NEW YORK (AP) _ Sen. Alfonse D'Amato testified Friday that Rep. Mario Biaggi asked him to lobby the Pentagon on behalf of the Wedtech Corp. but that he would have helped the company even if he had never met Biaggi.

D'Amato, a prosecution witness at the racketeering trial of Biaggi and six others, conceded that he or his staff wrote and called Army and Small Business Administration officials on behalf of the now-bankrupt Bronx defense contractor.

The Republican Senator from New York, who has not been accused of any wrongdoing, also said Biaggi had contacted him as many as eight times on Wedtech's behalf.

Prosecutors have charged that Biaggi, a Bronx Democrat, extorted cash and stock from scandal-plagued Wedtech in return for his influence on Capitol Hill. Asked if he would have helped Wedtech if he knew Biaggi held stock in the company, D'Amato replied: ''I don't know. I think it would've given me pause to reflect.''

D'Amato also testified that he arranged a White House meeting through a top aide to Attorney General Edwin Meese III - who was then presidential counselor - among Army, SBA and Wedtech officials to help Wedtech obtain a multimillion- dollar small-engine contract. The Army had been opposed to Wedtech getting the contract.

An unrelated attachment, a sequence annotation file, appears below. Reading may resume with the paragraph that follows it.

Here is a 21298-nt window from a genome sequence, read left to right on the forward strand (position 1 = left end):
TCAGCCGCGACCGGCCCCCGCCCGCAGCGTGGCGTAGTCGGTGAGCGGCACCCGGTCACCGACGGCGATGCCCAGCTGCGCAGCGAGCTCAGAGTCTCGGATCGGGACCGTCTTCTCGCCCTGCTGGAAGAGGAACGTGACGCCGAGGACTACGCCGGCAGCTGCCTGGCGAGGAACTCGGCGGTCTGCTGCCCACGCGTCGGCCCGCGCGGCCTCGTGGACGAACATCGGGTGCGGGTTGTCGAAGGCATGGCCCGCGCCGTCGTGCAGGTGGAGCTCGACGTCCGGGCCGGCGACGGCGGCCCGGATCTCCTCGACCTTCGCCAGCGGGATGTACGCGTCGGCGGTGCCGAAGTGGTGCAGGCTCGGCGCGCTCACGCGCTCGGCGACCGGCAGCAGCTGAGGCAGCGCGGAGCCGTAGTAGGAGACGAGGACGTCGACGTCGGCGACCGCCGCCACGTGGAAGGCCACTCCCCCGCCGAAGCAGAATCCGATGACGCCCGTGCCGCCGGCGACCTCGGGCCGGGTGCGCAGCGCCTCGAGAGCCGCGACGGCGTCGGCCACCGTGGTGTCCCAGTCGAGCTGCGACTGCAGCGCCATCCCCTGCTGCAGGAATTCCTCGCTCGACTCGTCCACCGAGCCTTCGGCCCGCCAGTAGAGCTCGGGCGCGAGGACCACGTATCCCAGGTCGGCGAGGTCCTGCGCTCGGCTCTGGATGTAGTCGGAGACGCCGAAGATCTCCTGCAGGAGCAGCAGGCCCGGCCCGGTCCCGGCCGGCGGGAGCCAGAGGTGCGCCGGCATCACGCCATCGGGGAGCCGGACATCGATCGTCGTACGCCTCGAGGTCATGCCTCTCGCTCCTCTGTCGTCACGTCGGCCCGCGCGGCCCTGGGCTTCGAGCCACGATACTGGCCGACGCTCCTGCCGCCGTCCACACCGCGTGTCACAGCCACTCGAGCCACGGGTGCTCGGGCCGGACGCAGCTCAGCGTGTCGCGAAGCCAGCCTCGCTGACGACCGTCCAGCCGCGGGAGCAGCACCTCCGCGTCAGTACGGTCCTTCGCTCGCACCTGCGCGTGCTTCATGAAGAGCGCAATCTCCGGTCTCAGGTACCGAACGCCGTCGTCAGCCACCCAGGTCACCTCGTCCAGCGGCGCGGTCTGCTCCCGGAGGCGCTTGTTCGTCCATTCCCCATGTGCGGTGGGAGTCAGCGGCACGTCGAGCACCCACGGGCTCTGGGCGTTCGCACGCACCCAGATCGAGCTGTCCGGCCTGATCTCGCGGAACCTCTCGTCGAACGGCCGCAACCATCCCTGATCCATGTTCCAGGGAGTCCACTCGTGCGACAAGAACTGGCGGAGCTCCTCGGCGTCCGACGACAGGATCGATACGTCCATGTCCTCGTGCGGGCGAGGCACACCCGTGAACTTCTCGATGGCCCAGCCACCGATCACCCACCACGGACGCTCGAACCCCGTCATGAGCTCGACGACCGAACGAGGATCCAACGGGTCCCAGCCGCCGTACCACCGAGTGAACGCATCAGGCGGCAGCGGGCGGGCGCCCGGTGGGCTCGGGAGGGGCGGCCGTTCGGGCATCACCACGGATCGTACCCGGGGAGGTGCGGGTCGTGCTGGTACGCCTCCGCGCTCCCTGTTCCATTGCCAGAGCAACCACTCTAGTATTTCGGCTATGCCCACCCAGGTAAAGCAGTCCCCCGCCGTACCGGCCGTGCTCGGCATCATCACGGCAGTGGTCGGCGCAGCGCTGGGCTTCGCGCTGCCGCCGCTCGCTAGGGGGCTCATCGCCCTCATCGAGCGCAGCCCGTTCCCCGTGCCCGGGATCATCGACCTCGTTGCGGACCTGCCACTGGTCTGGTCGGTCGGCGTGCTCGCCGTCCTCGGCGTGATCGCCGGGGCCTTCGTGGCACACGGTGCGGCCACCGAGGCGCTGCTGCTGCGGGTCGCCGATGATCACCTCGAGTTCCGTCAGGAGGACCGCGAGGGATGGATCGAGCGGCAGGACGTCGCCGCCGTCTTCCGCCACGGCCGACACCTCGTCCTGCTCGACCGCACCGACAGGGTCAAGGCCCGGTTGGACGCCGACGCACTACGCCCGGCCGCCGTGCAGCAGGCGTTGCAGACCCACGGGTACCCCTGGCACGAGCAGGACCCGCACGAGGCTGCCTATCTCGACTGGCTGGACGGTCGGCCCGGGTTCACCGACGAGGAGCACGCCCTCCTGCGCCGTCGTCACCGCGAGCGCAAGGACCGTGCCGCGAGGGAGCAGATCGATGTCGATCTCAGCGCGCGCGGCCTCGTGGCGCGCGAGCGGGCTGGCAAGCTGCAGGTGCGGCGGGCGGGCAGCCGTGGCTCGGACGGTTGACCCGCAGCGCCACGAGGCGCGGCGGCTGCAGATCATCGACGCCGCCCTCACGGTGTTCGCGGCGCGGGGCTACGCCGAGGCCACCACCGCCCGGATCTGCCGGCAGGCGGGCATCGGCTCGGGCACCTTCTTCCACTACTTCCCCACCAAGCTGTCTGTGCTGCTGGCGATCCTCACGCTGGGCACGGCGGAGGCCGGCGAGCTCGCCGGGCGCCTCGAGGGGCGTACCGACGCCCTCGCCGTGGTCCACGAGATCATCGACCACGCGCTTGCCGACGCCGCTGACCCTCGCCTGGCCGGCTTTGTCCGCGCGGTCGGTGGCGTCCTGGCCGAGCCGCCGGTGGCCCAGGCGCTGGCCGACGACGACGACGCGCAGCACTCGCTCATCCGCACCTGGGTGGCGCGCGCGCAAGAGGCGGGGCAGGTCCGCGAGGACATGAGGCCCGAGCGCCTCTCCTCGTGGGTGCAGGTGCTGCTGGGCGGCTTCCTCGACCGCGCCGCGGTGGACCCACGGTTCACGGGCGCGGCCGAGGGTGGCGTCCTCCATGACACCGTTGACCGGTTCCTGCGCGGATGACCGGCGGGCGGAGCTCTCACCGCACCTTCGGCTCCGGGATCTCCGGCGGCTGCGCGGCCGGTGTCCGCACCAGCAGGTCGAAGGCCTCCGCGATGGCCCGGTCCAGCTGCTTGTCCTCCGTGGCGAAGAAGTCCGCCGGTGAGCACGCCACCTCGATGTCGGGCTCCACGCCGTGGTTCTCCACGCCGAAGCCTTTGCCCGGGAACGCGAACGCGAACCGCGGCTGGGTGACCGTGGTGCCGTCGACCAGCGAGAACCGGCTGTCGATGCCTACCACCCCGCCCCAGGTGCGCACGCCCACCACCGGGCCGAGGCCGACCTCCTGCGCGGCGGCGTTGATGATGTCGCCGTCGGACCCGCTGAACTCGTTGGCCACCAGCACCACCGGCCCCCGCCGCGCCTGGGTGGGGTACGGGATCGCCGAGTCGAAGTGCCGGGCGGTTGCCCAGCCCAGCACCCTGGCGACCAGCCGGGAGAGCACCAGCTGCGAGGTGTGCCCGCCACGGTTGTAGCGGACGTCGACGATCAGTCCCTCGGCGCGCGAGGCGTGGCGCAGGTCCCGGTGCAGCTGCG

Asked by Assistant U.S. Attorney Edward J.M. Little if Wedtech got the Army contract after that meeting, D'Amato replied: ''Essentially, yes.''

On cross-examination by Biaggi lawyer James LaRossa, D'Amato said his office prided itself on helping constituent companies cut through red tape. He also said he assisted Wedtech because he believed the company was not being treated fairly by the Army.

''And you would have done that if you never met Mario Biaggi?'' asked LaRossa.

''That is correct,'' said D'Amato.

Biaggi and six others are accused of turning Wedtech into a racketeering enterprise that made millions of dollars in payoffs to obtain no-bid government contracts.

Prosecutors contend Biaggi and some of the other defendants helped Wedtech illegally obtain SBA approval to participate in a program that set aside contracts - without competitive bidding - for minority-controlled businesses.